Many of the healthcare organization these days are moving towards Electronic Medical Records (EMR) to prevent the patient data from any kind of physical misplacement. Going digital also saves them time and effort of when lookup to a certain data is required. The global scenario of EMR adoption has been quite healthy to date.
In 2001, Canada launched an initiative to modernize its ICT infrastructure in healthcare. By the time it was 2015, EHRs were created for 91% of Canadians, and 91,000 clinicians were using EHR (Electronic Health Record) systems in their work. This was a significant growth from 2014 when the number was 62,000.
England started a national initiative called the “National Plan for IT” (NPfIT) for modernizing its healthcare system in 2001. Summary Health Records (SCRs) were created for 54 million people (96% of the population) under this initiative.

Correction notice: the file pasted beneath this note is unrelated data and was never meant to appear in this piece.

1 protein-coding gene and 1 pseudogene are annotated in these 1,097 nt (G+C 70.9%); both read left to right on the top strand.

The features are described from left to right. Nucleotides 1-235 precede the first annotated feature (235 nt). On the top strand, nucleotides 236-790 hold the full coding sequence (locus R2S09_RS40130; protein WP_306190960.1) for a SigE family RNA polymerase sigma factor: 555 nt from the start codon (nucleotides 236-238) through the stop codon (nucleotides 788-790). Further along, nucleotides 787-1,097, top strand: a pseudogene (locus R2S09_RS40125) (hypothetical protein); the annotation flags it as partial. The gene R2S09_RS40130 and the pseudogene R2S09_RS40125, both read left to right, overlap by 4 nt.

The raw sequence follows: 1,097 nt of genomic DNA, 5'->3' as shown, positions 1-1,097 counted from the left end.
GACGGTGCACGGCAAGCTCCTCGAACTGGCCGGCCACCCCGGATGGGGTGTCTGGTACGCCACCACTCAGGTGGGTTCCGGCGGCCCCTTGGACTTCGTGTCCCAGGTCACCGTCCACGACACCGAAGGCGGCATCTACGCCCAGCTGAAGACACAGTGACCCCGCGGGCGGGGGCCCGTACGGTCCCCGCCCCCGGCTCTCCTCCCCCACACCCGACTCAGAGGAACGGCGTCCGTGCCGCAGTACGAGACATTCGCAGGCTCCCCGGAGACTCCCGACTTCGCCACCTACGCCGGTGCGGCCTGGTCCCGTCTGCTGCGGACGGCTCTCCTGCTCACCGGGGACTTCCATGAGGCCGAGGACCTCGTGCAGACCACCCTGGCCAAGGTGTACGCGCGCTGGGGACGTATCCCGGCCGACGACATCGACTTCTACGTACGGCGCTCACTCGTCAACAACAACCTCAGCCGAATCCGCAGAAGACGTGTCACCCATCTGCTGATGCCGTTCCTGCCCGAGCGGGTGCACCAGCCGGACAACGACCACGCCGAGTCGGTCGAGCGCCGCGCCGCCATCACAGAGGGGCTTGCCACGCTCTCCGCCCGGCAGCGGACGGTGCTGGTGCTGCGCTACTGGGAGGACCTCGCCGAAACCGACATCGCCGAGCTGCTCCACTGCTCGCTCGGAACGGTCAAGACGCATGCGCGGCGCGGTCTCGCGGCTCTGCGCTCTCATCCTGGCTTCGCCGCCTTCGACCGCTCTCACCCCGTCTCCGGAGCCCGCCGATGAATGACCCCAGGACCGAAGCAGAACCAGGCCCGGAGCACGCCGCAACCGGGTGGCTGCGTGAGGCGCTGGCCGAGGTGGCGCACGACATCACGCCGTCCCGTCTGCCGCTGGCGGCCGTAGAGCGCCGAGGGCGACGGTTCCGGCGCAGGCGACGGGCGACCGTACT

90% of physicians in private practice use EHR systems in Germany. Keeping patient privacy on top, the initiative allows patients to hide or block any entry in the health record.
New Zealand has a distributed EHR system which has helped achieve HER adoption rate of 97%.
Most tertiary hospitals have started using EHRs in Korea. To enable the exchange of health information among the healthcare facilities, a nationwide health information exchange (HIE) platform is being built.
The United States is working on the adoption of EHR for quite some time. 76% of hospitals had adopted basic EHR systems in 2014 as per the data available, with 97% of the acute care hospitals following suit.
The figures will only grow bigger and better in 2018 and the coming years.